In 2022, New Zealand insurers will have their work cut out for them, according to Insurance Council of New Zealand (ICNZ), General Counsel Jane Brown, who is a speaker at the 2022 ANZIIF New Zealand Business Breakfast.
‘2021 saw a heavy workload for insurers and I suspect that the regulatory calendar will be just as packed this year,’ Brown says.
Regulation gears up
Brown says the industry is currently undergoing an enormous amount of change, noting that while ICNZ submitted 14 regulatory submissions in 2020, this number increased to 34 in 2021.
‘Some of the reform is very timely, such as the IPSA review and the Insurance Contract Law Review,’ she says.
‘These areas are being reviewed and refined to reflect the current needs of the sector and regulator expectations.
New pieces of legislation, such as the Financial Markets (Conduct of Institutions) Amendment Bill, and associated codes and regulations, introduce a number of new obligations for insurers and financial advisors.
One of the key projects that ICNZ completed over the past couple of years was the review of the Fair Insurance Code 2016.
The revised Code was launched in April, 2020 and includes new obligations to act in the interests of customers, develop, market and sell products responsibly, and identify and address instances of poor conduct within a company.
‘By adding these obligations, we aim to better reflect the expectations of the FMA and RBNZ,’ Brown says.
‘Another exciting addition, is that the Code is now offered in Te Reo Māori, audio and New Zealand Sign Language — all of which are on our website.’
Brown foresees that there will be another review of the Fair Insurance Code ‘in the next year or so’, once the Insurance Contract Law review and Financial Markets (Conduct of Institutions) Amendment Bill have been real world tested.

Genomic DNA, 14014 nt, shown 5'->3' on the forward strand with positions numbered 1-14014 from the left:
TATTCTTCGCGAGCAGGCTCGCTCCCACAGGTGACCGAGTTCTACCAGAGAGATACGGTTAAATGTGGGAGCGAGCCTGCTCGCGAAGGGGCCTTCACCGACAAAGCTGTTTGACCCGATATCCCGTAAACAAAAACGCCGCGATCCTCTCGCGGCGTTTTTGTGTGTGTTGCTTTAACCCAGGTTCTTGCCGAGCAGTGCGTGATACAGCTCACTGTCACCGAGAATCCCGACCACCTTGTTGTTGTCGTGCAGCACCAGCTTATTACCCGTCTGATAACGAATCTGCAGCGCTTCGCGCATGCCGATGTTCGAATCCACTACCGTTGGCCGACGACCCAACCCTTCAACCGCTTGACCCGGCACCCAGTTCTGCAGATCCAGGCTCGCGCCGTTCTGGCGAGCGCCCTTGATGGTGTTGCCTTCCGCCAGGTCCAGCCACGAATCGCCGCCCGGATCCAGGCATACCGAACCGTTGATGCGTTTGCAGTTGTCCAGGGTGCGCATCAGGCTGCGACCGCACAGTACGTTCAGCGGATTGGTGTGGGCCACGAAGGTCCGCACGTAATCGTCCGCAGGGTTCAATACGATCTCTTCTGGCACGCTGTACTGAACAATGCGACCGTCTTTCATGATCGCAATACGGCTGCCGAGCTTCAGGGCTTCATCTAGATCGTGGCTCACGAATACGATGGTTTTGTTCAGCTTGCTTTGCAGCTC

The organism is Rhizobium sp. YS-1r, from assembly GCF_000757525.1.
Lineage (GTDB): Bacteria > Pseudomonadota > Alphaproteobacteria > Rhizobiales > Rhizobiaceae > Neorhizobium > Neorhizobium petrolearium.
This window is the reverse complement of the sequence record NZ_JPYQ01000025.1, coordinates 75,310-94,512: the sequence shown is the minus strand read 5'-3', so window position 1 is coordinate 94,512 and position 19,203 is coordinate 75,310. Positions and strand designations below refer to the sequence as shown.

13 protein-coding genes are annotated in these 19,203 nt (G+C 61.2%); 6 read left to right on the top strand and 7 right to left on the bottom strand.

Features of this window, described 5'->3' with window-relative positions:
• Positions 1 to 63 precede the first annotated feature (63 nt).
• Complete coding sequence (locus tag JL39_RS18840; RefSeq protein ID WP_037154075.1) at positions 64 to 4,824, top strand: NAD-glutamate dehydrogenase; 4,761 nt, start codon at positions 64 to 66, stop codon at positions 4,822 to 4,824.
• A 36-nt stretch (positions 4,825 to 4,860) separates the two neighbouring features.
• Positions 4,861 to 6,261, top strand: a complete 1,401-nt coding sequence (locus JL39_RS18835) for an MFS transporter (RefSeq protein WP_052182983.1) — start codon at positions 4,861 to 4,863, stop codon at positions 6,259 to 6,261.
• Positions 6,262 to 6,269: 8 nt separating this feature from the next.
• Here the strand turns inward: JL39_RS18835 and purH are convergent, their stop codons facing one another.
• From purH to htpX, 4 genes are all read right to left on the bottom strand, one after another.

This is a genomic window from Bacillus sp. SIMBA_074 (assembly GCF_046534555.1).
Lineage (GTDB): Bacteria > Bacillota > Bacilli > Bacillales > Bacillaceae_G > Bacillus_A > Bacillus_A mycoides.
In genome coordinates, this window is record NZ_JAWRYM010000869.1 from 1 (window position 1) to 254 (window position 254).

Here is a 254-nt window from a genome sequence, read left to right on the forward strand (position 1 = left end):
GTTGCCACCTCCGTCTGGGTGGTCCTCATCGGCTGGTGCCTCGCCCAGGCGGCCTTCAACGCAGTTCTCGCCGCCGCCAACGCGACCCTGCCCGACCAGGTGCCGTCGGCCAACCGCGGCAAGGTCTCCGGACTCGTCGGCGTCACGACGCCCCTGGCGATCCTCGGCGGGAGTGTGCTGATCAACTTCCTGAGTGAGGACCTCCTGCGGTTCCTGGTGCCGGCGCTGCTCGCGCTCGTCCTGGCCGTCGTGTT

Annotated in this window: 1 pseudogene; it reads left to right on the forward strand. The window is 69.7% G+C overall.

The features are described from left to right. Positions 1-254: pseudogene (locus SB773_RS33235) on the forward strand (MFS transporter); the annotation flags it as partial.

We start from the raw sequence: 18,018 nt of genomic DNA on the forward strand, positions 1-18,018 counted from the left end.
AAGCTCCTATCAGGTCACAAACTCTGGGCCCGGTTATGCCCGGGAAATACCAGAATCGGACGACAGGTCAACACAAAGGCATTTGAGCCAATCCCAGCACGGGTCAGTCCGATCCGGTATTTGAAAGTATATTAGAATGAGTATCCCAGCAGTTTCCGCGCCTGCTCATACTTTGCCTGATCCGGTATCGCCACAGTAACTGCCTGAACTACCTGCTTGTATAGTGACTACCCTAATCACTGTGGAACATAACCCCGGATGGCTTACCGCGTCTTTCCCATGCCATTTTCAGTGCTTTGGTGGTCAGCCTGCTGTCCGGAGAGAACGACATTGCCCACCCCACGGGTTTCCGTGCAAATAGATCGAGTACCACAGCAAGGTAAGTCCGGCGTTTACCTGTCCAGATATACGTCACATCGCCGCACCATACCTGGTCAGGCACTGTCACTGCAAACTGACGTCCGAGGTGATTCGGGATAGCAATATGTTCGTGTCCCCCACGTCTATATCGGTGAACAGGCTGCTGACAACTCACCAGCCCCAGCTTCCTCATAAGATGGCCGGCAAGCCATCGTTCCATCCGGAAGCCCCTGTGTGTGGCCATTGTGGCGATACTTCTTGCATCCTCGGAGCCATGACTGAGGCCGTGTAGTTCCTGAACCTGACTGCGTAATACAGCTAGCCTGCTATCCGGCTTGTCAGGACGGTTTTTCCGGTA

‘ICNZ research shows that knowing about the Code increases people’s trust and confidence in the sector so even with updates to the legislation, I think there will still be a place for it.
‘I look forward to drafting the new Code and exploring how we can best promote it. It will also be great if we can make it more accessible via translation into languages other than English and Te Reo Māori,’ she says.
A varied role
Brown loves that her work role is so varied.
‘We are a team of eight at ICNZ so we each have a wide range of roles and responsibilities.
'For example, I look after our travel, liability and cyber risks committees, and am responsible for administration of the Fair Insurance Code and secretarial services for the Code Compliance Committee, which provides the independent oversight of the Code’
As the privacy officer, Brown is responsible for a number of specific pieces of ICNZ’s regulatory work.
‘I also provide legal and secretarial services for the ICNZ Board and Insurance Claims Register,’ she says.
’This also means engaging with the relevant external stakeholders such as politicians, regulators and consumer groups. There are not many jobs that offer such variety and the opportunity to engage with such a diverse range of stakeholders.’
Grateful for opportunities
Brown graduated in 2011 from the Victoria University of Wellington, where she completed a simultaneous Bachelor of Arts (BA) in French Language and Literature, and a Bachelor of Laws (LLB).
She went on to complete the ANZIIF Certificate IV in General Insurance in 2016 and the ANZIIF Diploma of General Insurance in 2017. She also recently completed a Master of Laws (LLM) with first class Honours at the University of Auckland.
She considers herself very fortunate to have worked with some clever people who fostered her love of the sector.